A joyful, vibrant, and culturally accurate reimagining of father of the bride— both the elegant 1950 original and the hilarious 1991 remake — Gaz Alazraki’s new version begins with a melancholic undercurrent. As the father of the moment, wealthy and in-demand Florida architect Billy Herrera (Andy Garcia) guides viewers through a sweet journey of sepia-toned photographs and grainy home video, reminiscing in voice-over to his proud past as a hard-working Cuban immigrant who built a prosperous… Life built from nothing.
Billy’s memories mainly revolve around his love marriage to his dear wife Ingrid (Gloria Estefan), a loving and equally hard-working wife. And while you’re aware of the slight lamentation in his voice during that happy ending sequence, the sudden shift to the present – with the prickly and miserable duo now facing a couples therapist – still comes as a shock. It’s an unexpected tonal shift that quickly prompts viewers to surrender to a fresh remake with novel ideas that promises to carve its own path into a winning romantic comedy that celebrates marital bliss and resilient family bonds against all odds.
In fact, from the start, Alazraki and screenwriter Matt Lopez give us a bold and sophisticated template that redefines the time-tested idea at the heart of father of the bride through a diverse Latinx lens with panache and intelligence. Here, the traditional father figure, tormented by his daughter’s imminent (and very expensive) wedding, must not only come to terms with his offspring’s confident femininity and autonomy, but also unlearn his old ways as a conventional husband and find out what it is needs to be a good life partner in a modern era where patriarchy is not an ultimate ideal. But against a ticking clock, can Bill pull through all of this and meet Ingrid in the mutually open-minded and adventurous life she wants to lead in the future?
The level-headed Ingrid doesn’t believe in insisting on a divorce for perfectly valid reasons – imagine a wealthy husband of retirement age who doesn’t even want to go to Greece with you. But the duo decides to keep their imminent split a secret anyway, once their dear Sofia (Adria Arjona) returns from NYU Law with a promising offer from Mexico and announces her engagement to Adan Castillo (Diego Boneta), an heir to one Beer dynasty and a loveable granola townsman who was raised by his ultra-rich, larger-than-life Mexican parents, Hernan and Marcela (Pedro Damián and Laura Harring, respectively).
Also in the messy picture is Sofia’s diametrically opposed sister, Cora (Isabela Merced), an aspiring designer who, instead of going to college, yearns to launch her own progressive clothing line. And what high-profile wedding would be complete without a busy wedding planner? Here are the tributes to Natalie Vance by Chloe Fineman, a social media famed influencer dude who hovers somewhere between a well-meaning but clueless misfit and an ailing white lady who could be a con artist; It’s a tricky tightrope walk that Fineman masters with a healthy dose of laughter.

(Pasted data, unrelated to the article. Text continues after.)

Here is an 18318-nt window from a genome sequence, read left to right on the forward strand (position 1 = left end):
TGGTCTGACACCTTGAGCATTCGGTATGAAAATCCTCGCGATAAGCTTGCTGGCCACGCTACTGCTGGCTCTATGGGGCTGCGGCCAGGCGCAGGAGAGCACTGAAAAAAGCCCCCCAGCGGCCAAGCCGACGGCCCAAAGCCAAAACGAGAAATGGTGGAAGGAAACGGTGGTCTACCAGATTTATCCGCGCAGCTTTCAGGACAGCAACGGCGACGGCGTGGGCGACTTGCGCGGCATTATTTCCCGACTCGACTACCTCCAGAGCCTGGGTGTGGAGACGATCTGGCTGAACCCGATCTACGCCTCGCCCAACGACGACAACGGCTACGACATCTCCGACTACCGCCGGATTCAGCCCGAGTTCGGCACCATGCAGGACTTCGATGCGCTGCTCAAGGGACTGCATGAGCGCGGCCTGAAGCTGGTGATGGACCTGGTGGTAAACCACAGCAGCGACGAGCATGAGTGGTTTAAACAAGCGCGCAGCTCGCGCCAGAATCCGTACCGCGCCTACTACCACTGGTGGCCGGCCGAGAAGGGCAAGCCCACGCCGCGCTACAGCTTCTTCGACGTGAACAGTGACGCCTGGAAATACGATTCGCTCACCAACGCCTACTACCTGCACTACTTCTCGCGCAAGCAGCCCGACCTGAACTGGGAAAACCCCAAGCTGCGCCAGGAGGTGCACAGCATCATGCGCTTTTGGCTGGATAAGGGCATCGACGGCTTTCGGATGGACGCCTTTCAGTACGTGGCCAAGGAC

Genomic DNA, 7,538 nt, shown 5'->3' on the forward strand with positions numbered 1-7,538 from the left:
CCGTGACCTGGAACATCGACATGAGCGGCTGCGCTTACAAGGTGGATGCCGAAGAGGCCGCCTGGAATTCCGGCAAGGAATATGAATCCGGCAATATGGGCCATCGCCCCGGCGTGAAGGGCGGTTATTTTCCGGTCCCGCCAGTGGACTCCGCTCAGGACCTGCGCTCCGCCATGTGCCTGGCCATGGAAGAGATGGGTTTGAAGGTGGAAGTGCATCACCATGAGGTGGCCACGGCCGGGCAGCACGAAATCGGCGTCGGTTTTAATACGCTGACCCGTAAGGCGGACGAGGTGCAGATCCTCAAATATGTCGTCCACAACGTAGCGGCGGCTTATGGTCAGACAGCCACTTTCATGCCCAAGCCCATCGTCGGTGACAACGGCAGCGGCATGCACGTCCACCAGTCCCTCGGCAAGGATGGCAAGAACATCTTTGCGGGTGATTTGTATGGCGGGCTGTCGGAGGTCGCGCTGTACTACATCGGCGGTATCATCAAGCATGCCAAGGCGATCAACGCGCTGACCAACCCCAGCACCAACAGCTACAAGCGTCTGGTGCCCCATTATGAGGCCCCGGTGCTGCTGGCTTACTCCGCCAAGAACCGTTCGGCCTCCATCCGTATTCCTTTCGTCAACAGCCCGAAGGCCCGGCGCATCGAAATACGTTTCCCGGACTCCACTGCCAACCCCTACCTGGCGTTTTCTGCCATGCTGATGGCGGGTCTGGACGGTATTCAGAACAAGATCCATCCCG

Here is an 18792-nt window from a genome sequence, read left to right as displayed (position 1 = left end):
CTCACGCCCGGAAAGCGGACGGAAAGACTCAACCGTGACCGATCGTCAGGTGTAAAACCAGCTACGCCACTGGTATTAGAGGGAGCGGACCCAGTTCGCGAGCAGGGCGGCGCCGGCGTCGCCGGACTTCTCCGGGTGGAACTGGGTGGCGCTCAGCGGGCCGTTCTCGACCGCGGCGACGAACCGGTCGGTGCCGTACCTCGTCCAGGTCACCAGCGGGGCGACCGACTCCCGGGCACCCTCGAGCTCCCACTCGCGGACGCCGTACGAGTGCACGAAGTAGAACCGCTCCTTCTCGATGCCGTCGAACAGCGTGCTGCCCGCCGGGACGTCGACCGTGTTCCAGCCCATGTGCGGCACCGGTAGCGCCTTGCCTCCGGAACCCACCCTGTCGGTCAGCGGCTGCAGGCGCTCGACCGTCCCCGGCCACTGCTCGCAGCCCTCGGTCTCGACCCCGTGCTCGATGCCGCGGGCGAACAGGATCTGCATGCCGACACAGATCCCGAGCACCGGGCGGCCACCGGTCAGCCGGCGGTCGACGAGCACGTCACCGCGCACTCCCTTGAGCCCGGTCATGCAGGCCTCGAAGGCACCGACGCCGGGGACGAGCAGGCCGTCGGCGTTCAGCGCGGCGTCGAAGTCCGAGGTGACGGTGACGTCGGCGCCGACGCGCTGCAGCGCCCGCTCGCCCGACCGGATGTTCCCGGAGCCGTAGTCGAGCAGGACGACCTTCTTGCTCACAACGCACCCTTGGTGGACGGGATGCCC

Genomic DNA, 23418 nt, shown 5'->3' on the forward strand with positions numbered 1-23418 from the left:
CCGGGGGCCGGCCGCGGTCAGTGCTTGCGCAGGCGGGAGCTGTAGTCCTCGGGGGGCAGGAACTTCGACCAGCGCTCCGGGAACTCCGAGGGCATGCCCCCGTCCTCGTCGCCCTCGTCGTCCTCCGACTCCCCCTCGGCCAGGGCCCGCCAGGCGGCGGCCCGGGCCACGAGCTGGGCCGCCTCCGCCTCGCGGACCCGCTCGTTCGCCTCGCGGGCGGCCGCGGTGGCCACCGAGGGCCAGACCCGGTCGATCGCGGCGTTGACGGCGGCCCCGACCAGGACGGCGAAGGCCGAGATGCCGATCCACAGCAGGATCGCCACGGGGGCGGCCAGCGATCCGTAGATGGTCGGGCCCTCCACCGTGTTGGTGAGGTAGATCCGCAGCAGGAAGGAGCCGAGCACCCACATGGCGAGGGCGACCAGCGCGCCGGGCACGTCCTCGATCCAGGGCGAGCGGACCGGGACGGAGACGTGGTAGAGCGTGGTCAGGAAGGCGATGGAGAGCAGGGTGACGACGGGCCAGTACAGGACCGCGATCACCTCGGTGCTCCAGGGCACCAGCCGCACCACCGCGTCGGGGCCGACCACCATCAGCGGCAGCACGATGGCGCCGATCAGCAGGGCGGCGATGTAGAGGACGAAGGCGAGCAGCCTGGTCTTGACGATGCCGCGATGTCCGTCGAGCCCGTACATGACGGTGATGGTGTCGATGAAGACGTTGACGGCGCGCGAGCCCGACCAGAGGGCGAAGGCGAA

It’s certainly a crowded canvas. But Alazraki and Lopez joyfully melt all the ingredients into a hearty hotpot of generational conflict, cultural clashes, patriarchal takeover and domestic chaos, allowing the uniqueness of both Cuban and Mexican cultures to shine through in their Latinx tapestry, rendered by the production designer on the sumptuous sets by Kim Jennings. Essentially closer to Spencer Tracy’s acidly nonchalant father than Steve Martin’s frenzied personality, Garcia appropriates the title role through his organic screen charisma, coupled with Estefan’s wonderful turn as a headstrong woman unafraid to follow her heart’s desires follow.
The image is also enriched by the sisterly bond between Cora and Sofia, two inspiring young women who grow closer while appreciating and embracing each other’s differences. The end result of all this is a little My Big Fat Greek Wedding and a bit Crazy rich Asians in spirit; an opulent total package enhanced by the intricate work of costume designer Caroline Eselin Schaefer – Sofia’s crop suits are particularly stunning – composer Terence Blanchard’s rich score of jazzy rhythms and cinematographer Igor Jadue-Lillo’s dedicated lens that enhances the film’s stormy finale through dizzying , labyrinthine individual pieces. do camerawork.
But the real heartwarmer of the saga is Billy and Adan’s eventual bond, with the former learning from the latter what kind of behavior a contemporary husband should aspire to. It’s a development that flips the script of previous films, convincingly asserting that youth can be right about a thing or two, as well as the notion that children who sacrifice immigrants are allowed (or should be) to follow their own dreams. . This lovely detail makes up for some of the film’s shortcomings elsewhere, such as the script’s frustrating tiptoeing around Cora’s sexual orientation and attraction to a bridesmaid. The suggestion is there, but it almost feels like some powers in studio meeting rooms are secretly hoping you won’t notice. Certainly not every gay story has to be a heteronormative coming-out story. But in the traditional world Cora lives in, the secretive shyness on display feels like a misstep.
Make no mistake though :This father of the bride is still a best-case scenario for a remake, a lovingly specific and radiantly universal take on a classic walking down a familiar aisle with something new.